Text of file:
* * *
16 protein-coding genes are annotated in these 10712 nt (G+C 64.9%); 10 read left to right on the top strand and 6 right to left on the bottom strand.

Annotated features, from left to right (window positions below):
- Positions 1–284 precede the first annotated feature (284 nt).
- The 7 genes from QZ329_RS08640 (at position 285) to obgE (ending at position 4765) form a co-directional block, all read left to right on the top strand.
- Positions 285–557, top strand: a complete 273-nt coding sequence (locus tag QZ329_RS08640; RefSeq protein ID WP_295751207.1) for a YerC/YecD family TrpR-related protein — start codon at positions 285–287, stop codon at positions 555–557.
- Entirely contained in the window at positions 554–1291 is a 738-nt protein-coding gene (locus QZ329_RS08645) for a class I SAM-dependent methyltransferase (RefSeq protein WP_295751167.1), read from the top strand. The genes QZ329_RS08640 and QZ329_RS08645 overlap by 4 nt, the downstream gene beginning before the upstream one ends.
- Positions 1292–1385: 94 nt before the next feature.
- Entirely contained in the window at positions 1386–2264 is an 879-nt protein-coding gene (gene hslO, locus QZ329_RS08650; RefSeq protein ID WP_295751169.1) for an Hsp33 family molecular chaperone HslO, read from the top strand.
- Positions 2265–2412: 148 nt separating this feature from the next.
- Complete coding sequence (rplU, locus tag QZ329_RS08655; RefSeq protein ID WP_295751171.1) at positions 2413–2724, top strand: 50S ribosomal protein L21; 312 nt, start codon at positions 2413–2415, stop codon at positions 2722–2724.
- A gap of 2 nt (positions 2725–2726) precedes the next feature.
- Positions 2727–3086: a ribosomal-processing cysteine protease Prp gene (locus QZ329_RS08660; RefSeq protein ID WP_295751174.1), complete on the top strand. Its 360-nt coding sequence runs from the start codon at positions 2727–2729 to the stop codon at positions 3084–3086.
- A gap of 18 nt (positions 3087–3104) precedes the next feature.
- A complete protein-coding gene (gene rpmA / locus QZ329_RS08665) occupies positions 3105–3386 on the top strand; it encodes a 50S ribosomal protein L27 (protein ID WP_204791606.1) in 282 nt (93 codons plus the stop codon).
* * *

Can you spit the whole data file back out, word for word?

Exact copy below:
16 protein-coding genes are annotated in these 10712 nt (G+C 64.9%); 10 read left to right on the top strand and 6 right to left on the bottom strand.

Annotated features, from left to right (window positions below):
- Positions 1–284 precede the first annotated feature (284 nt).
- The 7 genes from QZ329_RS08640 (at position 285) to obgE (ending at position 4765) form a co-directional block, all read left to right on the top strand.
- Positions 285–557, top strand: a complete 273-nt coding sequence (locus tag QZ329_RS08640; RefSeq protein ID WP_295751207.1) for a YerC/YecD family TrpR-related protein — start codon at positions 285–287, stop codon at positions 555–557.
- Entirely contained in the window at positions 554–1291 is a 738-nt protein-coding gene (locus QZ329_RS08645) for a class I SAM-dependent methyltransferase (RefSeq protein WP_295751167.1), read from the top strand. The genes QZ329_RS08640 and QZ329_RS08645 overlap by 4 nt, the downstream gene beginning before the upstream one ends.
- Positions 1292–1385: 94 nt before the next feature.
- Entirely contained in the window at positions 1386–2264 is an 879-nt protein-coding gene (gene hslO, locus QZ329_RS08650; RefSeq protein ID WP_295751169.1) for an Hsp33 family molecular chaperone HslO, read from the top strand.
- Positions 2265–2412: 148 nt separating this feature from the next.
- Complete coding sequence (rplU, locus tag QZ329_RS08655; RefSeq protein ID WP_295751171.1) at positions 2413–2724, top strand: 50S ribosomal protein L21; 312 nt, start codon at positions 2413–2415, stop codon at positions 2722–2724.
- A gap of 2 nt (positions 2725–2726) precedes the next feature.
- Positions 2727–3086: a ribosomal-processing cysteine protease Prp gene (locus QZ329_RS08660; RefSeq protein ID WP_295751174.1), complete on the top strand. Its 360-nt coding sequence runs from the start codon at positions 2727–2729 to the stop codon at positions 3084–3086.
- A gap of 18 nt (positions 3087–3104) precedes the next feature.
- A complete protein-coding gene (gene rpmA / locus QZ329_RS08665) occupies positions 3105–3386 on the top strand; it encodes a 50S ribosomal protein L27 (protein ID WP_204791606.1) in 282 nt (93 codons plus the stop codon).